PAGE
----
Determine the impact of poor oral health on the oral health-related quality of life (OHRQoL) in community-dwelling older adults.
Cross-sectional study of community-dwelling older adults in Mexico City. Sociodemographic characteristics were obtained and assessed their OHRQoL according to the Geriatric/General Oral Health Assessment Index (GOHAI). Clinical evaluation of their oral health: painful chewing, use of dentures, dry mouth, xerostomia, plaque, calculus, coronal and root caries, tooth loss and gingival bleeding. Finally, we determined the oral health of participants through Latent Class Analysis (LCA), excluding totally edentulous. The strength of association was determined (Odds Ratio [OR] and 95% confidence interval [95% CI]) through logical regression between the oral health categories (latent classes) and OHRoL in older adults, adjusted with the other variables included in the study: age, sex, marital status, living arrangements (lives alone), educational level, paid work status, comorbidity, cognitive deterioration, depression and use of medical and dental services in the previous 12 months.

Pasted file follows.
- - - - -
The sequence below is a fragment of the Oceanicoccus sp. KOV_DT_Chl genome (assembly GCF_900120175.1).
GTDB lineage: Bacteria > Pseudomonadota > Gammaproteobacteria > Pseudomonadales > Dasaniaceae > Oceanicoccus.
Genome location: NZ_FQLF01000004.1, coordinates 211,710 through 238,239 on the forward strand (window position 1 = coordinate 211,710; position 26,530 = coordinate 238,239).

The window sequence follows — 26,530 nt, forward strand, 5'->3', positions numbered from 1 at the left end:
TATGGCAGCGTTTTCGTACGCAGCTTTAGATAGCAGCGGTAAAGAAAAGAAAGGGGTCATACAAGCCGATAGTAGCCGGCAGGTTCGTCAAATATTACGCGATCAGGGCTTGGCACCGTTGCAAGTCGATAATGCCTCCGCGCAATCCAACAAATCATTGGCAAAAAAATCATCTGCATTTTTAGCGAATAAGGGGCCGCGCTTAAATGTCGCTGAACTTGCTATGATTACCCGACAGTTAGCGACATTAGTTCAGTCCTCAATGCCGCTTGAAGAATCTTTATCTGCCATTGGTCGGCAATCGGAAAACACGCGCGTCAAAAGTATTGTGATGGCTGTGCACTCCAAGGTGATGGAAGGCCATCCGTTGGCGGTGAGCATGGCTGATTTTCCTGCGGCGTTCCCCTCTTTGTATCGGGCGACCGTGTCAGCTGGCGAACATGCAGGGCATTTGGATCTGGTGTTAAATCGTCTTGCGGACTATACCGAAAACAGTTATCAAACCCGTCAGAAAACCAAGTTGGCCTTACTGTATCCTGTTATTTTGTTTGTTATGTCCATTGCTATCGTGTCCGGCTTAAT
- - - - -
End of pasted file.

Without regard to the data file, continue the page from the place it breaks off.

The mean (SD) GOHAI score for the 228 older adults to 46.5 (8.7), number of classes to characterize oral health through LCA was three (entropy 0.805). The GOHAI mean for Class 3 (57.0%), acceptable oral health was 50.1 (7.1); totally edentulous (9.6%), 47.9 (8.4); for Class 2 (16.7%), regular oral health, 43.8 (9.3); and for Class 1 (16.7%), poor oral health, 42.2 (9.7). Significant differences were observed among means (p < .001). Using Class 3 an as a reference, the strength of association between the GOHAI scores and low OHRQoL (GOHAI 25th percentile = 24.0) was OR = 0.7, 95% CI = 0.2–3.3 for totally edentulous; OR = 3.0, 95% CI = 1.2–7.6 for Class 2 and OR = 5.0, 95% CI = 2.1–12.1 for Class 1.
Poor oral health was associated with a negative impact on the OHRQoL of community-dwelling older adults.